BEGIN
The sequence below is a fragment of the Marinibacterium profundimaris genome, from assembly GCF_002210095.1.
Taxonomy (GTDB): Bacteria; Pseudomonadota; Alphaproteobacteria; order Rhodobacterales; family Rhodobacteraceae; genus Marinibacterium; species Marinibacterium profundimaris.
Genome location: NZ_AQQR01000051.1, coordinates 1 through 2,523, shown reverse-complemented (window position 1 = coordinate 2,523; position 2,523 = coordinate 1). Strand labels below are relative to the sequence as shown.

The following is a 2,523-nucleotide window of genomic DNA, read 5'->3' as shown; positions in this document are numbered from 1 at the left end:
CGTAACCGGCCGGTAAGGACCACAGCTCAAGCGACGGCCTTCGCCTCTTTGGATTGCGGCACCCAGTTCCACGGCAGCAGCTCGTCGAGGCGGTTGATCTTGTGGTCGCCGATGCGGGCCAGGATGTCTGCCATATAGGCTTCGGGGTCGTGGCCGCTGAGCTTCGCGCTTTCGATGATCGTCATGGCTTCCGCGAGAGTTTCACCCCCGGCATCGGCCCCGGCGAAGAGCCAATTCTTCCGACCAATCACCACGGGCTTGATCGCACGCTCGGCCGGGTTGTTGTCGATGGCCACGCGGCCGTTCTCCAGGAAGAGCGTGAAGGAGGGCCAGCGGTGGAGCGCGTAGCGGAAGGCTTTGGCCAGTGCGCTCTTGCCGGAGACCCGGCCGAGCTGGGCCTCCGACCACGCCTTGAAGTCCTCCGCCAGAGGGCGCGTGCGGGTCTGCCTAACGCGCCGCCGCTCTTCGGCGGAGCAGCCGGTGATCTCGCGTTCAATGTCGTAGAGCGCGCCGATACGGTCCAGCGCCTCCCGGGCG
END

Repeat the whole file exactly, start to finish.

The sequence below is a fragment of the Marinibacterium profundimaris genome, from assembly GCF_002210095.1.
Taxonomy (GTDB): Bacteria; Pseudomonadota; Alphaproteobacteria; order Rhodobacterales; family Rhodobacteraceae; genus Marinibacterium; species Marinibacterium profundimaris.
Genome location: NZ_AQQR01000051.1, coordinates 1 through 2,523, shown reverse-complemented (window position 1 = coordinate 2,523; position 2,523 = coordinate 1). Strand labels below are relative to the sequence as shown.

The following is a 2,523-nucleotide window of genomic DNA, read 5'->3' as shown; positions in this document are numbered from 1 at the left end:
CGTAACCGGCCGGTAAGGACCACAGCTCAAGCGACGGCCTTCGCCTCTTTGGATTGCGGCACCCAGTTCCACGGCAGCAGCTCGTCGAGGCGGTTGATCTTGTGGTCGCCGATGCGGGCCAGGATGTCTGCCATATAGGCTTCGGGGTCGTGGCCGCTGAGCTTCGCGCTTTCGATGATCGTCATGGCTTCCGCGAGAGTTTCACCCCCGGCATCGGCCCCGGCGAAGAGCCAATTCTTCCGACCAATCACCACGGGCTTGATCGCACGCTCGGCCGGGTTGTTGTCGATGGCCACGCGGCCGTTCTCCAGGAAGAGCGTGAAGGAGGGCCAGCGGTGGAGCGCGTAGCGGAAGGCTTTGGCCAGTGCGCTCTTGCCGGAGACCCGGCCGAGCTGGGCCTCCGACCACGCCTTGAAGTCCTCCGCCAGAGGGCGCGTGCGGGTCTGCCTAACGCGCCGCCGCTCTTCGGCGGAGCAGCCGGTGATCTCGCGTTCAATGTCGTAGAGCGCGCCGATACGGTCCAGCGCCTCCCGGGCG